Free Flight was forever changed after the introduction of Carl Goldberg’s Zipper model at the 1938 Nats. The model, with its raised pylon, undercambered airfoil and polyhedral wing is unmistakable and iconic.
Want to know why the Zipper is so famous? Watch this Fly-By!
The Zipper in the museum’s collection is one of the original 1938 prototypes with a diamond-shape fuselage. It was donated to the museum by Carl’s wife, Beth Goldberg. We’re working on making it available in a 360 rotational view – this will be available soon!
In the Spring of 1938, the Chicago Gas Model Aeronauts held a contest for model airplanes with a wingspan of 4 foot or less. The thought was that this meant the models would be forced to use smaller engines. However, they did not specify the size of engine required.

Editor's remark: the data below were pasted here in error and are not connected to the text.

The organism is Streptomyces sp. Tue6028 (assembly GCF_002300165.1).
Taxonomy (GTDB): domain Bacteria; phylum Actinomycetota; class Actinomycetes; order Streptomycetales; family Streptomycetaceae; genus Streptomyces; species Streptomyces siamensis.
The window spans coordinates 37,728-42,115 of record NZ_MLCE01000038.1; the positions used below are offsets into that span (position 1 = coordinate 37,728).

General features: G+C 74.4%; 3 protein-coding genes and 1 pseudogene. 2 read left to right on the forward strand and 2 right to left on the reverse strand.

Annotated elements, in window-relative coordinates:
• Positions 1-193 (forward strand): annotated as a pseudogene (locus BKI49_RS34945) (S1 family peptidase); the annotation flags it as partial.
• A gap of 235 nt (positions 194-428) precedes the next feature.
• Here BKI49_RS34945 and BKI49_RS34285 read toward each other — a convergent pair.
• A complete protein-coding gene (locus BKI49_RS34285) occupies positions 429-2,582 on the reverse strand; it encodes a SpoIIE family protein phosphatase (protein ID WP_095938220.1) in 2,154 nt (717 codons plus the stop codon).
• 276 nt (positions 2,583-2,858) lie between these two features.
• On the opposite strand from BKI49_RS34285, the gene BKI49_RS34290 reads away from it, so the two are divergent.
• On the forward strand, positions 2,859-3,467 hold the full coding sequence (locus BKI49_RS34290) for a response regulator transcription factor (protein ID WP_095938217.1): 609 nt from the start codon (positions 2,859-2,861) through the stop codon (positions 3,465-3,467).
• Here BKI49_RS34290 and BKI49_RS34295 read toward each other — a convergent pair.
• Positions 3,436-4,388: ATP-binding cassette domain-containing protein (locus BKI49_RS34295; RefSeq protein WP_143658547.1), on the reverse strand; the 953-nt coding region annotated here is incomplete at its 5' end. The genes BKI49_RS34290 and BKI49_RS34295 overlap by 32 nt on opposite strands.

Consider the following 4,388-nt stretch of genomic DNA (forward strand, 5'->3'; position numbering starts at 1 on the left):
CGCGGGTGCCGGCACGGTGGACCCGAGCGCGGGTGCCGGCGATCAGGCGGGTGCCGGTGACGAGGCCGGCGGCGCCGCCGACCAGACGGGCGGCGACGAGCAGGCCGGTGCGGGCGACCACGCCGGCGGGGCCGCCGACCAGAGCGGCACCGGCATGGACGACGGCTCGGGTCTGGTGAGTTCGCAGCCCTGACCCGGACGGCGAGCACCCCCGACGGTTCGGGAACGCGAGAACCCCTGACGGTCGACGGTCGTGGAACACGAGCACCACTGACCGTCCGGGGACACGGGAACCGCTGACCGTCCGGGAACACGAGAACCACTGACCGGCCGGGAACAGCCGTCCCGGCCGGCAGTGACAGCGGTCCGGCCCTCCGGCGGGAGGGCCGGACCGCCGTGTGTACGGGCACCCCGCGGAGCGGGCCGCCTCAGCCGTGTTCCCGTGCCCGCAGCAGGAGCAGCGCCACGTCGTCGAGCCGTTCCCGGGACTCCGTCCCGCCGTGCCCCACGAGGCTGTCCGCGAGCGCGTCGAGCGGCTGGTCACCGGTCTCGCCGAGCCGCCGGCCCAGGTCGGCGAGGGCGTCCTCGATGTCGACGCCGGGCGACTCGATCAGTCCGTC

Carl disagreed and pushed to have the engine size limited. No one else thought it was necessary. This lead to a bet between Bob Forster and Carl. Carl would be able to keep one of Bob’s Forster .99 engines if he could fly it with model limited to a four foot wingspan. If he couldn’t, well, no engine. Carl quickly built a 4 ½ foot wing, modified one of his Clipper fuselages and put the two together. He then proceeded to win the contest – and keep the engine.
For more information on the National Model Aviation Museum, including our location, hours and admission fees visit: www.modelaircraft.org/museum